The effects of utterance timing and stimulation of left prefrontal cortex on the production of referential expressions

Jennifer E. Arnold, Nazbanou Nozari

Research output: Contribution to journalArticle

Abstract

We examined the relationship between the timing of utterance initiation and the choice of referring expressions, e.g., pronouns (it), zeros (…and went down), or descriptive NPs (the pink pentagon). We examined language production in healthy adults, and used anodal transcranial direct current stimulation (tDCS) to test the involvement of the left prefrontal cortex (PFC) in the timing of utterance production and the selection of reference forms in a discourse context. Twenty-two subjects (11 anodal, 11 sham) described fast-paced actions, e.g. The gray oval flashes, then it moves right 2 blocks. We only examined trials in contexts that supported pronoun/zero use. For sham participants, pronouns/zeros increased on trials with longer latencies to initiate the target utterance, and trials where the previous trial was short. We argue that both of these conditions enabled greater message pre-planning and greater discourse connectedness: The strongest predictor of pronoun/zero usage was the presence of a connector word like and or then, which was also tended to occur on trials with longer latencies. For the anodal participants, the latency effect disappeared. PFC stimulation appeared to enable participants to produce utterances with greater discourse connectedness, even while planning incrementally.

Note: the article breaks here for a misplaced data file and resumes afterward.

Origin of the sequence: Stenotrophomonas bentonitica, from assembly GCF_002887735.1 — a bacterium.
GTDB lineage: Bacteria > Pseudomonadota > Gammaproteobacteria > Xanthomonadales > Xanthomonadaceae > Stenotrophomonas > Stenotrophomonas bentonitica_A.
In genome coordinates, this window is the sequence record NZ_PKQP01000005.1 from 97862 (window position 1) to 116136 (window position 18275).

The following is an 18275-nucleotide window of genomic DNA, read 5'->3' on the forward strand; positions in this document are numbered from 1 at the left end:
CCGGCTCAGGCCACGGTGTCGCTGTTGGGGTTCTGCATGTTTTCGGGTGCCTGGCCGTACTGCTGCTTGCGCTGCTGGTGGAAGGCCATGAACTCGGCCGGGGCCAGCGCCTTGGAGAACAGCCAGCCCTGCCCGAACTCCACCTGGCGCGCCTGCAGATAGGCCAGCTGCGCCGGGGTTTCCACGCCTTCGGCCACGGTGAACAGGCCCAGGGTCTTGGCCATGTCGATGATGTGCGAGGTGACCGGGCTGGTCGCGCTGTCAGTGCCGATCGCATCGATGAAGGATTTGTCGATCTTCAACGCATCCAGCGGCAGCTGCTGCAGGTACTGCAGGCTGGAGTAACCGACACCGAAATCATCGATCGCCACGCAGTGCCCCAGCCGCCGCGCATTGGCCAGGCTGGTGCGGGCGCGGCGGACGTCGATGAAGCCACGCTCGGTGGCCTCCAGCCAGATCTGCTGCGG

Original languageEnglish (US)
Pages (from-to)127-144
Number of pages18
JournalCognition
Volume160
DOIs
StatePublished - Mar 1 2017

Keywords

  • Message planning
  • PFC stimulation
  • Reference production
  • tDCS

ASJC Scopus subject areas

  • Language and Linguistics
  • Experimental and Cognitive Psychology
  • Developmental and Educational Psychology
  • Linguistics and Language
  • Cognitive Neuroscience

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